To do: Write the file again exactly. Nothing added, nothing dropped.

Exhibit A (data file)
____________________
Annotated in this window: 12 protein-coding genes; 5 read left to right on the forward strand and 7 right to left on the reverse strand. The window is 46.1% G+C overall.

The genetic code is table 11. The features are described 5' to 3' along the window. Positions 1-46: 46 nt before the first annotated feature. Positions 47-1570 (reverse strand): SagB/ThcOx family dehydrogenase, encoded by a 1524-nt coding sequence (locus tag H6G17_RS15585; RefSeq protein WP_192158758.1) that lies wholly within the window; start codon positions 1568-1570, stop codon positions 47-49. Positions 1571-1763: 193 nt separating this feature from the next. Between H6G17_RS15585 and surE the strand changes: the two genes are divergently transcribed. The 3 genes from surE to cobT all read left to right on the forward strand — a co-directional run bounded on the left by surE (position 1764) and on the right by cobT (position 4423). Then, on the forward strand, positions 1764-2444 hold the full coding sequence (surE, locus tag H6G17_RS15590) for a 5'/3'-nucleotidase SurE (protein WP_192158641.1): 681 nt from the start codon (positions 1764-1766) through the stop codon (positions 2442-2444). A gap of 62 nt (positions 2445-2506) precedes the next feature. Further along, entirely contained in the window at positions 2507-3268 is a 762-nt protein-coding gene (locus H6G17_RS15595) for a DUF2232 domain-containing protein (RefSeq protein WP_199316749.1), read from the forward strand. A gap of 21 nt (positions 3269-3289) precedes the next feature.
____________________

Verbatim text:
Annotated in this window: 12 protein-coding genes; 5 read left to right on the forward strand and 7 right to left on the reverse strand. The window is 46.1% G+C overall.

The genetic code is table 11. The features are described 5' to 3' along the window. Positions 1-46: 46 nt before the first annotated feature. Positions 47-1570 (reverse strand): SagB/ThcOx family dehydrogenase, encoded by a 1524-nt coding sequence (locus tag H6G17_RS15585; RefSeq protein WP_192158758.1) that lies wholly within the window; start codon positions 1568-1570, stop codon positions 47-49. Positions 1571-1763: 193 nt separating this feature from the next. Between H6G17_RS15585 and surE the strand changes: the two genes are divergently transcribed. The 3 genes from surE to cobT all read left to right on the forward strand — a co-directional run bounded on the left by surE (position 1764) and on the right by cobT (position 4423). Then, on the forward strand, positions 1764-2444 hold the full coding sequence (surE, locus tag H6G17_RS15590) for a 5'/3'-nucleotidase SurE (protein WP_192158641.1): 681 nt from the start codon (positions 1764-1766) through the stop codon (positions 2442-2444). A gap of 62 nt (positions 2445-2506) precedes the next feature. Further along, entirely contained in the window at positions 2507-3268 is a 762-nt protein-coding gene (locus H6G17_RS15595) for a DUF2232 domain-containing protein (RefSeq protein WP_199316749.1), read from the forward strand. A gap of 21 nt (positions 3269-3289) precedes the next feature.